Director: Paul Greengrass | 1h 58mins | Drama, Adventure, Western
On his way from town to town Newspaper reader, and Civil War Veteran, Captain Kidd (Tom Hanks) comes across a young German girl who was kidnapped. With no one willing to help her, Kidd decides to travel across the South to find the girl’s family.
Sometimes when we analyse films we often praise it for its ability to stay with us, and more often than not, the best ones usually do. But there’s a certain charm to find in a film that exists purely in it’s runtime, giving us just what we need for two hours of our life. Paul Greengrass’ newest film does exactly this, and despite the director’s preference for the fast-paced shaky action News of the World benefits from a much more observant style that captures the vast American South.
The early scenes see lead character Captain Kidd, played by Tom Hanks, as he ventures from town to town reading the news to people, and avoiding his home, until he comes across a young girl. She’s of German descent, but only speaks Koiwa because of her kidnapping years earlier, so Kidd takes it upon himself to return her to German family members. What follows is a pretty by the numbers adventure, one that sees two souls trying to navigate their journey while coming to terms with their eventual destination. The themes are played out in basic fashion, but in doing so it allows each scene to be one of patience and solid craft. Greengrass knows just how to capture every new character and destination the two characters find themselves at, and it makes for such a consistent viewing experience.
After all, we rarely watch Westerns that are shot in zippy high-octane fashion. Every time Kidd and Johanna (performed wonderfully by Helena Zengel) come across a new place or new obstacle, Greengrass creates a canvas in which to splatter quality entertainment mixed with a little contemporary awareness. In a time of such disastrous American politics, most films have attempted a nudge at commentary no matter the genre or style, and News of the World finds little pockets throughout to do so. Whether it be someone screaming “FAKE NEWS!” at the top of their voice or Kidd riling up a small town leader as he reads an honest news story, the film is always aware but never tries anything drastic.
Every emotion, reflective look and cautious stare is so wonderfully subtle, it’s a reminder of why Hanks has stayed among the Hollywood heavyweights for so long.
Once again teaming up with Greengrass is Tom Hanks, who previously joined the director on Captain Phillips (2013), a star that people often accuse of playing himself a little too much in recent years. But the truth is Hanks can pretty much make anything entertaining, there is a reason he’s so revered and beloved by many, and he reminds us here of just how good he can be. Kidd is a character with inner anguish (like most great Western protagonists) but who isn’t afraid of being the hero this young girl needs. Every emotion, reflective look and cautious stare is so wonderfully subtle, it’s a reminder of why Hanks has stayed among the Hollywood heavyweights for so long.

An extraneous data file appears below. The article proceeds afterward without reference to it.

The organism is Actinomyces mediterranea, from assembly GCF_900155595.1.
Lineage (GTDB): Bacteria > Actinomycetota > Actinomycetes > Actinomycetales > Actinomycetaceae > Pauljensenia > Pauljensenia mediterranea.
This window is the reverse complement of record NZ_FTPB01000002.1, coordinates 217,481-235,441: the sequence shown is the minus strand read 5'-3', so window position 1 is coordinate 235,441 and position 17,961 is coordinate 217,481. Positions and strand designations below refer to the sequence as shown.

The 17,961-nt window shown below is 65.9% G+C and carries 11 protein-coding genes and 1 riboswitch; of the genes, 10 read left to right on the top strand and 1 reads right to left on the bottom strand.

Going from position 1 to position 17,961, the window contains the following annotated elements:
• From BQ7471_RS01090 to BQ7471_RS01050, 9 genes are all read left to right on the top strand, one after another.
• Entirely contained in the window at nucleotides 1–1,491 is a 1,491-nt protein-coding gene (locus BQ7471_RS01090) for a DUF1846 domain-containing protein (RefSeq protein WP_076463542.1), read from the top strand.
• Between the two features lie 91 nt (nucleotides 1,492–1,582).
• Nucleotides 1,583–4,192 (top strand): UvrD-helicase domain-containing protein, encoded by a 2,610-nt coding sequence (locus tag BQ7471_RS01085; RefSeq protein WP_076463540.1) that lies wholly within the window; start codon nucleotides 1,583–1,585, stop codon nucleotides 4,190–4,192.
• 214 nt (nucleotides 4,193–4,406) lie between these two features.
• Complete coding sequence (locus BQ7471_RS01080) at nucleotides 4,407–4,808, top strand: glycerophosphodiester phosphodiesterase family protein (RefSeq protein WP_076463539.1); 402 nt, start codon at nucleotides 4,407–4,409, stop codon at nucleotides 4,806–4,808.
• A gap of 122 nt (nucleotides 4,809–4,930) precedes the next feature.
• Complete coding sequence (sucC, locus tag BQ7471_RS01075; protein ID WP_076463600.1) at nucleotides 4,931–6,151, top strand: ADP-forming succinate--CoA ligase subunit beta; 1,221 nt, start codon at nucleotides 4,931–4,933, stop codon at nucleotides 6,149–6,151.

For all it’s praise in handling it’s themes effectively, the film does often have moments that drag out the final product. While there’s no mistaking this film’s vastness and beauty of backdrop very often it’s the front-and-centre objects that suffer. Towns are sometimes CGI’d unnecessarily and some of action, despite Greengrass’ wonderful history for it, suffer in the midst of technological fallbacks. Something as simple as a boulder is slightly too computerised. While these problems are fleeting, they are problems none the less – and chances are you’ll manage to pick up on a few more as you experience it for yourself.
While the simplicity of the film stops it from being great, there is a certain charm to the basic nature this film has. You could easily put this film on and forget all your worries for the next two hours, and it’s rare we see films like that have such a subtle craft to them also. You’ll gladly be dragged into each scenario the film offers in it’s episodic structure, whether that be for the entertainment on show or for Tom Hanks once again proving his stature. But, the film struggles to break-free from it’s basic level charm, unable to shake the small problem-filled moments that often bring the end product down.